That Was The Week That Was


• Why I think that women, African Americans, and other Christians can help to “evangelize evangelicalism.”

• It’s not much to look at, but my faculty office is actually important to me.

…There (Anxious Bench)…

• Like millions of others around the world, I watched the royal wedding live. Unlike all of them, I marked the occasion by blogging about my favorite legacy of the English Reformation.

(To be honest, I only half-watched most of the widely-acclaimed wedding ceremony itself. But I’m glad I didn’t miss Michael Curry’s sermon on love.)

• Earlier in the week at Anxious Bench, I found a way to connect Charles Lindbergh, the prophet Ezekiel, a German WWI veteran, and a retired Bethel anthropologist.

• And Beth Barr wrote a powerful reflection on the meaning of Beth Moore’s open letter on the treatment of women in the church: “Maybe my daughter will not have to carry the heavy weight of misogynist theology that has weighed so many of us down for so long. Maybe she will not have to encounter the sexist and demeaning attitudes endured by Beth Moore. Maybe my daughter will be free to exercise her spiritual calling, whatever it may be, without artificial limits placed on her by (primarily) male leaders. Maybe my daughter will live in a better world.”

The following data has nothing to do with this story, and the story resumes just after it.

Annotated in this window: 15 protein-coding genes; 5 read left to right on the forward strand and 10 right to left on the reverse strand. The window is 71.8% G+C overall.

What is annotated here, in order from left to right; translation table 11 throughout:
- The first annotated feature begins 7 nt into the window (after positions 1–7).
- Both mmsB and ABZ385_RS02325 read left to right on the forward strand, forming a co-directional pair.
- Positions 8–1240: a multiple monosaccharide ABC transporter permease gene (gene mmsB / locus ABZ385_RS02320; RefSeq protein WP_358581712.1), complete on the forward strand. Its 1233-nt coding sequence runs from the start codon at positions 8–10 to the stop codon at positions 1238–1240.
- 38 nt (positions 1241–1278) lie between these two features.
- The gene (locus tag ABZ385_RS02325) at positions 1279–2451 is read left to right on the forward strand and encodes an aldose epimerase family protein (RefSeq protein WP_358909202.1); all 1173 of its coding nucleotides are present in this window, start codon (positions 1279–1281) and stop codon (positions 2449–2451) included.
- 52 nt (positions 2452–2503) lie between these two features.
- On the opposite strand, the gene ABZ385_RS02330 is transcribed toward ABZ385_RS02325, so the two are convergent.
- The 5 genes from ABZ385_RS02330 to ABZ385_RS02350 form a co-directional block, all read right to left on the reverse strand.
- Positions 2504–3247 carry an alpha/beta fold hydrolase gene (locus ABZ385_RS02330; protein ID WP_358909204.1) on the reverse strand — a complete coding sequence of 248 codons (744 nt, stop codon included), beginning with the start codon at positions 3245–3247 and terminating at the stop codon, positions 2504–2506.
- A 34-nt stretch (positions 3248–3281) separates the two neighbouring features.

…and Everywhere

• One of the many reasons I like and admire John Fea is that he always tries to be fair-minded — even to someone he has criticized as relentlessly (and rightfully) as Robert Jeffress.

• Jeffress joined John Hagee in offering prayers at the opening of the U.S. Embassy in Jerusalem. Rich Mouw was unimpressed: “It was a shameful thing for evangelical pastors to be celebrating the opening of the embassy in Jerusalem while just a few miles away the Israeli army was killing dozens of Palestinian protesters against Israeli policies.”

Trump at Western Wall in Jerusalem
Donald Trump visits the Western Wall while in Jerusalem to open the new U.S. Embassy

• Credit Jerry Falwell, Jr. with inviting Jimmy Carter to be this year’s commencement speaker at Liberty University.

• If you know anything about Roger Olson, you might be surprised to see his nomination for America’s “most influential theologian.” (Just understand that he doesn’t necessarily mean “influential” in a wholly positive sense.)

• As always, Conor Friedersdorf is a good person of the Right for people of the Left to read: “…it strikes me as odd that there are progressives who find it plausible that inflammatory rhetoric could influence the number of people who join al-Qaeda or isis, or become suicide bombers … but find it absurd to think the rhetoric of vocal alt-right haters could plausibly influence how many join the alt-right, or support Trump.”

• The New York Times profiled the Indonesian family whose father and sons helped bomb local Christian churches.

1846 Portrait of John Brown
Daguerrotype of John Brown (ca. 1846) – Wikimedia

• Looking back at the career of abolitionist John Brown, James Schaap asked “At what point does faith become fanaticism?”

• Smithsonian Magazine has had some interesting articles of late: e.g., this one on the dangers facing early air mail pilots.

• The Christian Science Monitor noticed the phenomenon of historians analyzing “big data.”

• Anyone who is interested in education reform eventually studies Finland… so I’ve been expecting an article about history education in that country.

• My state is getting rainier — or, at least, bigger rain storms. FiveThirtyEight explained why that’s troubling.